• The Millennial Question: Cultural Challenges to Our Hero’s Journeys

We in industry have a responsibility to help this amazing, idealistic, fantastic generation build their confidence, learn patience, learn social skills and find a balance between life and technology. ~ Simon Sinek ~

 

Four Challenges to Fulfillment

We never take our journeys in isolation. They are always taken within a context: a culture, a family, a social environment and from within a personal history of growth and development. In the past, our cultures nurtured our development to help us grow into well-rounded, solid human beings. This is no longer the case.

I recently came across this 17-minute video, “The Millennial Question: Millennials in the Workplace,” in which Simon Sinek, a British/American author, marketing consultant and motivational speaker. explores the malaise and exploitation experienced by the “millennial generation,” those of us born in 1984 and after. While he doesn’t mention personal hero’s journeys, his points relate directly to the challenges we face on our life quests, and I’d like to make some comments on these connections.

I strongly recommend that you watch (and review) this video (perhaps with your children or with others about whom you care deeply)–and for the well-being of our culture in general. (If you find this video of value, you might be interested in a number articles and blog posts on my own website which deal with similar issues in my library or blog posts.)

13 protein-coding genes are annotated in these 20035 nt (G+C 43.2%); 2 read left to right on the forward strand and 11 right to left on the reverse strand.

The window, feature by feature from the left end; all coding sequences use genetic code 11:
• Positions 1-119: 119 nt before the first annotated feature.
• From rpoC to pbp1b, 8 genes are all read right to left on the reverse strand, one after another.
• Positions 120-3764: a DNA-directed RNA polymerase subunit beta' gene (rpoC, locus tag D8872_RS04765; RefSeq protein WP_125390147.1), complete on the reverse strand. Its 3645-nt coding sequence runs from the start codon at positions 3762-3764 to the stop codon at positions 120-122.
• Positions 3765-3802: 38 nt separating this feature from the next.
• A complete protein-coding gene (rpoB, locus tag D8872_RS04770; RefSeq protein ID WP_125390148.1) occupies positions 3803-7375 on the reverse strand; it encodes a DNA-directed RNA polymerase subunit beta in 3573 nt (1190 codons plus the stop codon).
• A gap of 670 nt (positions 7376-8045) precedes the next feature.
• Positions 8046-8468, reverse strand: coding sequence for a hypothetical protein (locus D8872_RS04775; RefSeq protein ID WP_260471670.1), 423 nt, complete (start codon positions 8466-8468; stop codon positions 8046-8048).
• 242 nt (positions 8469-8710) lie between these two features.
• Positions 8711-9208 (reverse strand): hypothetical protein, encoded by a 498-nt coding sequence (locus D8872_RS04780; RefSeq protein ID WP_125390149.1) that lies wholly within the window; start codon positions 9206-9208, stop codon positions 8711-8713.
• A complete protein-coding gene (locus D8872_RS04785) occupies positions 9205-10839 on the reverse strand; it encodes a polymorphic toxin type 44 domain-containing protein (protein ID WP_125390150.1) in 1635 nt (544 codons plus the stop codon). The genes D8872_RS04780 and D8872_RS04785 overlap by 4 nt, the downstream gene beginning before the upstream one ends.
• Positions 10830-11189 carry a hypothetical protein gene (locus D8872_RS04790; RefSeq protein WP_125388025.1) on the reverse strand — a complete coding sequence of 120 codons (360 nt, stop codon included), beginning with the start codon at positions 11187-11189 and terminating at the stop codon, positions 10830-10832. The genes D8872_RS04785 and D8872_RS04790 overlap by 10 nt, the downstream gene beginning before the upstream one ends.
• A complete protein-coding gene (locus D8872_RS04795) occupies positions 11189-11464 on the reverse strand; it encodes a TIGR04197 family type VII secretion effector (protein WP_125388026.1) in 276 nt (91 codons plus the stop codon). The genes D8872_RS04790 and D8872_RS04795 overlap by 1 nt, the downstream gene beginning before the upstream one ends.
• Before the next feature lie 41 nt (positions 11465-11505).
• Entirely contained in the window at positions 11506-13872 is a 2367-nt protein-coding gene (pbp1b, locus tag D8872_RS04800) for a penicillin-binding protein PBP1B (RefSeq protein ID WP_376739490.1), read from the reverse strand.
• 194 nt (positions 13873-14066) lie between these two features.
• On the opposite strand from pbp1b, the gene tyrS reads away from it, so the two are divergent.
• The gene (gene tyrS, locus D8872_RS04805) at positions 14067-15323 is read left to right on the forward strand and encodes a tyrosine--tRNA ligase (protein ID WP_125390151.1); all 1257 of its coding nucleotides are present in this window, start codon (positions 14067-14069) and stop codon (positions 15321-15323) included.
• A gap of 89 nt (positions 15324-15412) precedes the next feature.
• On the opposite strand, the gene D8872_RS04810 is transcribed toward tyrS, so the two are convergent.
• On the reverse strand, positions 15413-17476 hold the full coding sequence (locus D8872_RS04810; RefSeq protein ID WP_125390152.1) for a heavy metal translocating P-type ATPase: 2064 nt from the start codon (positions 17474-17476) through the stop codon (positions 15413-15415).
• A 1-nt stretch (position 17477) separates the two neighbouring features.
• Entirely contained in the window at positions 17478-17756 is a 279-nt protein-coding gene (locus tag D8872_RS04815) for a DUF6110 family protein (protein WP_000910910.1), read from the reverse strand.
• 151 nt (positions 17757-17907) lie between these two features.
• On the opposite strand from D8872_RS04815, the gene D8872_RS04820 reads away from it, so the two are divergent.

Why Are Millennials Unhappy?

Mr. Sinek believes that Millennials, as a generation, are unhappy, and he traces this unhappiness, what I’ll call the “Millennial Malaise,” to four causes:

1. parenting (“failed parenting strategies”)
2. obsession with (or addiction to) technology
3. Impatience (expectation of instant gratification)
4. environment (which cares about short term gains rather than the lives of the children/young people)

I’m won’t go through each of these causes in this post—you need to watch (and re-watch) the video. However, I do want to comment on a couple of his key points that I feel are especially important in the contexts of teaching, self-realization and the Hero’s Journey.

Technology Can Be an Addiction

First I want to explore for a moment Sinek’s belief that Millemnial malaise is, to a large extent, caused by our addiction to technology. Studies have shown, without doubt, that the use of cell phones (texting, Instagrams, etc.) triggers the release of dopamines in the brain. Dopamines are highly addictive, as addictive as smoking, drinking and gambling. Mr. Sinek makes the point that, “You have an entire generation that has access to an addictive, numbing chemical called dopamine through social media and cell phones as they’re going through the high stress of adolescence.”